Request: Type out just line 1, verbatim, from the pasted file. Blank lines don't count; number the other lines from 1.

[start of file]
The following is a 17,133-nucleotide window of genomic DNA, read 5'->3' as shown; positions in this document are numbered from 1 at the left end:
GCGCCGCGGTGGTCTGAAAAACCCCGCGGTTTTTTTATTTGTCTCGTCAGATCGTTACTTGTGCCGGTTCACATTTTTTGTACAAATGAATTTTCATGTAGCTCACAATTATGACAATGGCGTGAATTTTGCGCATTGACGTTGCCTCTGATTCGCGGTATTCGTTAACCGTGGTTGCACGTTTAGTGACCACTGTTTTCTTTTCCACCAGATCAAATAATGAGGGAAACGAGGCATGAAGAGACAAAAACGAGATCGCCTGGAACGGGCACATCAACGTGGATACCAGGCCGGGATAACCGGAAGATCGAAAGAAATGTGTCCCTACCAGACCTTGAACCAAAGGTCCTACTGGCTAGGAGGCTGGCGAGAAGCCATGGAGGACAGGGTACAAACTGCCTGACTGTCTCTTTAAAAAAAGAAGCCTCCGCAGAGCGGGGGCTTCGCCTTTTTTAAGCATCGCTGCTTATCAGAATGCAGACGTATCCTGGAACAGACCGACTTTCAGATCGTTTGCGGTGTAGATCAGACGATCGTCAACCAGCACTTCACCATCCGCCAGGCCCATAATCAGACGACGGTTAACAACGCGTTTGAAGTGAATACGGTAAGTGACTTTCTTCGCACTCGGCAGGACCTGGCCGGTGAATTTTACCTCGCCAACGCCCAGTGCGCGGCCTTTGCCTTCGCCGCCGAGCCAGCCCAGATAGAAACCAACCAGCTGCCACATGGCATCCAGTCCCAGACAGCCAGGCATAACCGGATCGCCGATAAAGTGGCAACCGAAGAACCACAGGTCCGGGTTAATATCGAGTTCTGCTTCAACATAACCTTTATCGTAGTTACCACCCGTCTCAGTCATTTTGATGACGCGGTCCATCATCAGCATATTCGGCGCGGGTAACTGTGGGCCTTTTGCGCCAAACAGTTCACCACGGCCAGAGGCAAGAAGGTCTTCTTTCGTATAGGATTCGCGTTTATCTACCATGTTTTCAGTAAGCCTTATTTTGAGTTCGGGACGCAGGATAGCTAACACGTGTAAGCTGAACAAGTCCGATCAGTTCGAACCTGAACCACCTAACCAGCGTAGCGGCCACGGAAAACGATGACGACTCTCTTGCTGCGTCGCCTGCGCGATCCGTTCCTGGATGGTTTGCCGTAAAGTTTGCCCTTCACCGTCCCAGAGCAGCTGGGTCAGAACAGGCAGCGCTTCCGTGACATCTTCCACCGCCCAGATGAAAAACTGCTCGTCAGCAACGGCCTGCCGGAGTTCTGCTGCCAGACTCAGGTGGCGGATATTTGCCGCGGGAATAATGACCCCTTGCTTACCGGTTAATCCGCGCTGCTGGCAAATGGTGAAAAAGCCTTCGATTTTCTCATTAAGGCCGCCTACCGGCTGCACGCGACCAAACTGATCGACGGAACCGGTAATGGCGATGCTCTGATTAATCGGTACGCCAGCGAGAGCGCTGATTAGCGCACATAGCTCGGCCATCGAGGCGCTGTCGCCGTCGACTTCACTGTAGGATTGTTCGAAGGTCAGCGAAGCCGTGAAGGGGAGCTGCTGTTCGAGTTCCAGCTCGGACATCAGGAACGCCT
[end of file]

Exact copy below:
The following is a 17,133-nucleotide window of genomic DNA, read 5'->3' as shown; positions in this document are numbered from 1 at the left end: